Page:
Monday, February 14, 2005

James Madison Wins the Iraqi Election

Republican Federalism Tames Iraq's Religious Factions

by Robert Tracinski


The Iraqi election posed a grave potential danger to American interests: the possibility that an overwhelming victory by Shiite religious parties would push Iraq toward a theocratic or quasi-theocratic government allied with Iran.

The Iranians have certainly devoted a lot of money and effort to achieve that result by backing religious parties like the Supreme Council for Islamic Revolution in Iraq, the leading member of the "List No. 169" coalition backed by the Ayatollah Sistani, Iraq's most revered Shiite cleric. Yet other experts have assured us, for some time, that Iraqis would not choose a theocratic government. Who was right? It was impossible to tell for sure without polling the Iraqi people themselves, in the only way that really mattered: a national election.

The results of that election are now in, and the winner is: James Madison.

I have been speculating for the past few weeks that the savior of American policy in Iraq would be James Madison. What I meant is that the structure of the interim legislature, for which Iraqis voted on January 30, would implement a crucial principle elucidate by Madison in The Federalist Papers.

In The Federalist, No. 10, Madison addressed the question of how a federal constitution—a republican system that encompassed a large nation, whose members have diverse backgrounds and interests—would limit the danger of various religious, economic, or regional factions trampling on the rights of others. He answered that a large republic solved this problem by balancing the power of different factions against one another: "Extend the sphere, and you take in a greater variety of parties and interests; you make it less probable that a majority of the whole will have a common motive to invade the rights of other citizens; or if such a common motive exists, it will be more difficult for all who feel it to discover their own strength, and to act in unison with each other." And he applied this specifically to the question of religious factionalism: "A religious sect may degenerate into a political faction in a part of the Confederacy; but the variety of sects dispersed over the entire face of it must secure the national councils against any danger from that source."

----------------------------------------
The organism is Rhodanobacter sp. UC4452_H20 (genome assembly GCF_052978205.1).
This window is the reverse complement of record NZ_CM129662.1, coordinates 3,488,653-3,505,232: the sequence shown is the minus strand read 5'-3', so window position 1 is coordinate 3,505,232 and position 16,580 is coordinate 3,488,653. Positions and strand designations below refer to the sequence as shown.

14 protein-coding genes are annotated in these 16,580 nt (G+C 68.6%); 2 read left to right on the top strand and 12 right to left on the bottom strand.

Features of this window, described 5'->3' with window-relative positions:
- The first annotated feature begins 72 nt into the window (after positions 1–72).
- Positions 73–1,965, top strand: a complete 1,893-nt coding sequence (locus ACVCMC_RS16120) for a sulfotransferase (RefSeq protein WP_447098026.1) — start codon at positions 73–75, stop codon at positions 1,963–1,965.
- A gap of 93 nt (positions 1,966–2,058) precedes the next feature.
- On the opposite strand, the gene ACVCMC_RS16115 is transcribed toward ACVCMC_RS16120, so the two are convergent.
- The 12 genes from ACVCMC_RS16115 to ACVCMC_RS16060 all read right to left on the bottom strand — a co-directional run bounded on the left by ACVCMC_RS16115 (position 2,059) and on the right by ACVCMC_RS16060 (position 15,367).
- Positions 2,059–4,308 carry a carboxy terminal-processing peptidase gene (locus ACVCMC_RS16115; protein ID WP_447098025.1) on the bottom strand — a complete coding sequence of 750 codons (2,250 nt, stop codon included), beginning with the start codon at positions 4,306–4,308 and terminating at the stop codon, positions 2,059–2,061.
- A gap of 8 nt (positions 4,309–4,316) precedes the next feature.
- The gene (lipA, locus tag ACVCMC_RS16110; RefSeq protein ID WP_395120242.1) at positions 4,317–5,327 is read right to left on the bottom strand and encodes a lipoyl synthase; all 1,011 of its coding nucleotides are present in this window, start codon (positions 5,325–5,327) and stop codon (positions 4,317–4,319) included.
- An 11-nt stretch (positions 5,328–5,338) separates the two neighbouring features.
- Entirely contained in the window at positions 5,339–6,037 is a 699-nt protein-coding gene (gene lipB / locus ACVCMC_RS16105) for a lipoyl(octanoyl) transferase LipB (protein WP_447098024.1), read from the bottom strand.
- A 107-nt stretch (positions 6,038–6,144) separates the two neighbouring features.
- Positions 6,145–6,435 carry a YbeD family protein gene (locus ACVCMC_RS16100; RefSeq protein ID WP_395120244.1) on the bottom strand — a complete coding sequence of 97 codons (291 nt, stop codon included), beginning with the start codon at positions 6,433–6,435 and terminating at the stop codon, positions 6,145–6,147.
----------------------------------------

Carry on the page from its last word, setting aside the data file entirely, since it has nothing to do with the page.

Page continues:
That is precisely the result we seem to have in Iraq. The Shiite coalition dominated by pro-theocracy parties won only 48% of the vote and only 140 seats out of 275 in the interim legislature. Even better, those who planned the process for creating the new Iraqi government had the foresight to require that all of the crucial decisions, such as choosing the nation's new president and prime minister and drafting the new Iraqi constitution, had to be approved by a two-thirds supermajority. The Shiite religionists didn't even get close to commanding that kind of following. As a result, they will be required to form a coalition government where they share power with secular parties who oppose their religious agenda.

And the religious parties are even weaker than that. Their List No. 169 is itself a coalition that contains two major religious parties and number of smaller secular Shiite parties. That means that the religious parties on their own are even farther below a majority; I'll wait for experts to weigh in on this, but it may be that the Islamists' share of the Iraqi vote is closer to 40%. Iraqi political observers were speculating before the election that the Shiite coalition would not be very strong. It will be even weaker now that its secular members realize that the religionists are not all-powerful.

And it gets worse for the Shiite religious parties. Remember that most Sunni Muslims didn't vote in this election. If the Sunnis participate in future elections, the power of the Shiites will be further diluted.